Housing office holds RAs to higher standards

By Katy Barenholtz

News Editor

In light of certain events and concern about Resident Assistants ignoring their contracts or not taking them as seriously as they should, the housing office has decided to clarify the residential housing contract and highlight key points that seemed to get brushed under the rug, namely regarding drug and alcohol policies.

Kristan Hausman, Director of Residential Education and Housing/Assistant Dean of Students, explained that in previous years it was not clear about what the repercussions were when the contracts were violated.

Hausman explained the job action chart and that it outlines three levels of violations. Low level violations are the mildest. For example, if residential assistants ignore a violation of the residents’ contract such as having candles in the rooms, they get a mild punishment.

A mid level violation is concerned with failing to identify oneself to a campus safety officer in a conduct matter. For example, knowingly allowing students to unofficially swap rooms.

Finally, a high level violation is one that violates local, state or federal law. These are typically alcohol or drug related. For instance, if an RA is caught underage drinking or under the influence of a substance, or if they are doing these things while on duty. High level violations are grounds to result in firing the RA.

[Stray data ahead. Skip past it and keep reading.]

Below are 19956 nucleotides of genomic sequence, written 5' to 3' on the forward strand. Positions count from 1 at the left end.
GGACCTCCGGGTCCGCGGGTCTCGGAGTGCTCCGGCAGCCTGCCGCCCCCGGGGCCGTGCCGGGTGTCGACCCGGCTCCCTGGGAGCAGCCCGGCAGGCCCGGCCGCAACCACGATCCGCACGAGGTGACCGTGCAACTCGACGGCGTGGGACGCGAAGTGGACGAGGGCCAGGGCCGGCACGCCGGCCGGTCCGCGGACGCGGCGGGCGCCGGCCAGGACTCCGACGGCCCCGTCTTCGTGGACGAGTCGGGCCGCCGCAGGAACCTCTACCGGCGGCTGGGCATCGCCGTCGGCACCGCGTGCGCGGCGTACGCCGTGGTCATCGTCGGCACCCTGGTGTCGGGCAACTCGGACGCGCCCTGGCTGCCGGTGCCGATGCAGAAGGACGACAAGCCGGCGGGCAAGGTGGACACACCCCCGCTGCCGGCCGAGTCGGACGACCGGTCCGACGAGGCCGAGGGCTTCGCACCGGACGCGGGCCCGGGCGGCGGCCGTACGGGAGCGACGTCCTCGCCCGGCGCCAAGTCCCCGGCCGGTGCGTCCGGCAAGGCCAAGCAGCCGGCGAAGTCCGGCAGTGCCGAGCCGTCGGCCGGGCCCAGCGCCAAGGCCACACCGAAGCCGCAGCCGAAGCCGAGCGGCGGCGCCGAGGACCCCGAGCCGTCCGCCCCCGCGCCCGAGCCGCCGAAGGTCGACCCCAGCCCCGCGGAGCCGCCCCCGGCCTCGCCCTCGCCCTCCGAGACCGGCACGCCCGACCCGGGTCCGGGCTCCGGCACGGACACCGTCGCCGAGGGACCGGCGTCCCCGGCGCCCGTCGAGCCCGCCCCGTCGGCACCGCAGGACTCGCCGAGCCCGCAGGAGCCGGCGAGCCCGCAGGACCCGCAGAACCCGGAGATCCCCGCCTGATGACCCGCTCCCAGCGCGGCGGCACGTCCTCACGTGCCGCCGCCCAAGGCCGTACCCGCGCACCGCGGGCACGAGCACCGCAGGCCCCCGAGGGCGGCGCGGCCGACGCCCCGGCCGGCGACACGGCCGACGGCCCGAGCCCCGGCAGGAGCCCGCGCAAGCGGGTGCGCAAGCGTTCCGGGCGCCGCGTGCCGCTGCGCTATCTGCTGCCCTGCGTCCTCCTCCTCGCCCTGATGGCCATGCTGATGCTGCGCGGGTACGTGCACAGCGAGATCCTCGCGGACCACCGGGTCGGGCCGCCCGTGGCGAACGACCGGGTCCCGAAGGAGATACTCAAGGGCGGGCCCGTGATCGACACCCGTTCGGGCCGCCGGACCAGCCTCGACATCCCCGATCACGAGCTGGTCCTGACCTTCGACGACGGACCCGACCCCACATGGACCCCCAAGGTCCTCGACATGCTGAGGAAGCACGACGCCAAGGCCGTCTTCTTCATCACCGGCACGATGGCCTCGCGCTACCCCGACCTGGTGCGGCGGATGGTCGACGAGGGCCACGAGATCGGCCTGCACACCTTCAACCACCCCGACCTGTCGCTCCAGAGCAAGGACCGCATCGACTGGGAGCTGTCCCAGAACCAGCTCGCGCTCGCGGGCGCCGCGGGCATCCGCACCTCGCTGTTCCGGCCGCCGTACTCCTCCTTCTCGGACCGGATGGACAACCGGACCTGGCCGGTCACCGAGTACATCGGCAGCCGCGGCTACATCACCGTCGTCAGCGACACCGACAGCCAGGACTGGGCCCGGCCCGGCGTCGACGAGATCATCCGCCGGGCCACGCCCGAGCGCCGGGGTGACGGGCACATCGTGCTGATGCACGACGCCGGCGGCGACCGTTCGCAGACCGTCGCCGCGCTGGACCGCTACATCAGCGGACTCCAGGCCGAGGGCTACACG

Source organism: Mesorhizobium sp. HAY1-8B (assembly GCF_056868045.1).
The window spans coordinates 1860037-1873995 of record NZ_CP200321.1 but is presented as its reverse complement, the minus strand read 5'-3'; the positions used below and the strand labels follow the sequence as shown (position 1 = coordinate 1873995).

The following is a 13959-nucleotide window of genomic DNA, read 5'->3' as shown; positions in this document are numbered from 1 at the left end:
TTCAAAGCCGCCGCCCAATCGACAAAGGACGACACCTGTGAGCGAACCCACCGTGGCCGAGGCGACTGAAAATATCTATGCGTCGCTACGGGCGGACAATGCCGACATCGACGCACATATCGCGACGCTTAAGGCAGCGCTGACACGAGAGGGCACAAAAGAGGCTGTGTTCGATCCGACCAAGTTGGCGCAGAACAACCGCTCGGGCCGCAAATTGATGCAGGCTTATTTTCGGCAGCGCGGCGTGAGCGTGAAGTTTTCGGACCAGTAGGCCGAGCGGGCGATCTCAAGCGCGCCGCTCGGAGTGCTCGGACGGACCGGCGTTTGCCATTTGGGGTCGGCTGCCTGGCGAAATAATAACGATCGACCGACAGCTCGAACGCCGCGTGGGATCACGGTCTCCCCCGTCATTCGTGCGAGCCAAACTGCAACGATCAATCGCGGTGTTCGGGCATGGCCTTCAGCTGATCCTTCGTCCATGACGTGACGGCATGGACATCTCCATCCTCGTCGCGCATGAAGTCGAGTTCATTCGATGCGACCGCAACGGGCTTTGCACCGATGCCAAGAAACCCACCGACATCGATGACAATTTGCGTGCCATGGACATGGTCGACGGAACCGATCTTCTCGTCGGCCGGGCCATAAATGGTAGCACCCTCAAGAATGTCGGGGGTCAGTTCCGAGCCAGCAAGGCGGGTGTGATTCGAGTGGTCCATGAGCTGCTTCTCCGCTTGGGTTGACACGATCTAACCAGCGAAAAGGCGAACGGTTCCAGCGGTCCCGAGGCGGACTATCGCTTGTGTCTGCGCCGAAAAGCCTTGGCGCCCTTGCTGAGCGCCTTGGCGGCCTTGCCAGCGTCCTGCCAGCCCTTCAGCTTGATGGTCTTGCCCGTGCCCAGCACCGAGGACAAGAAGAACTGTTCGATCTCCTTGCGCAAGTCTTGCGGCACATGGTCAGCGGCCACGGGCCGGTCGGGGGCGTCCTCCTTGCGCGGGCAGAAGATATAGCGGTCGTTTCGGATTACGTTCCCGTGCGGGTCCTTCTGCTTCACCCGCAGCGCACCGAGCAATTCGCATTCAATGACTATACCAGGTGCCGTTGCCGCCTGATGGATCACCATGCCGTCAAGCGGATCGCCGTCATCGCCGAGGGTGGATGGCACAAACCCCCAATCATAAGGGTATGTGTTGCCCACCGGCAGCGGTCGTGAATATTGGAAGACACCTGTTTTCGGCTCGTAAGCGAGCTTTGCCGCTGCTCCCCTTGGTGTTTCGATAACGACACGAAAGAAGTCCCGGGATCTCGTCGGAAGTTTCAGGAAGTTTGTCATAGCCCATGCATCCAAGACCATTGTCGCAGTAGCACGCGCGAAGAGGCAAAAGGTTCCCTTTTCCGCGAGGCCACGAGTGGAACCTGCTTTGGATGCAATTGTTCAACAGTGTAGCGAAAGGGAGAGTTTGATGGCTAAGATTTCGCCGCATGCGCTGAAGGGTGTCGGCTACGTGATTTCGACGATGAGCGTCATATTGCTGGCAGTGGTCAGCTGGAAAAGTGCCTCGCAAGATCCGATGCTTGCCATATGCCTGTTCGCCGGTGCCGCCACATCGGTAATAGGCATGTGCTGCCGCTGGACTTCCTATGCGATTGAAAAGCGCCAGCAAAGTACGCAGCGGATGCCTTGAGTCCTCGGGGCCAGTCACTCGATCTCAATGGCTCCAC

Hausman said that in previous years, this was a grey area. Now, they are making it clear that it is a no tolerance policy and these RAs will be fired immediately. Some initially thought this meant changes were being made to the RA contracts, but Hausman emphasized these policies have always been in place, but they just needed to be emphasized and clarified.

“This gives the student staff opportunity to opt out”, Hausman says. The student staff are allowed to back out of their contracts if they are not willing to abide by these policies, but this has not happened. These policy enforcements have been very well received by the staff. Hausman believes that “RAs are expected to be role models on campus. We should have been doing this all along.”

Cameron Young ’17, HR of Crawford Hall, supports this and also views RAs and Head Residents as role models.

“The Office of Residential Life and Housing here at Denison is changing what it means to be an RA or HR,” Young said.

“The RA contract that we all signed sets a precedent for the type of behavior that is expected of us as representatives and leaders of the residence halls. Our responsibilities are not finished when we leave the building. We are always representing our communities, which is why signing the contract is so important.”

Photo Courtesy of Anna Spanger

Tags: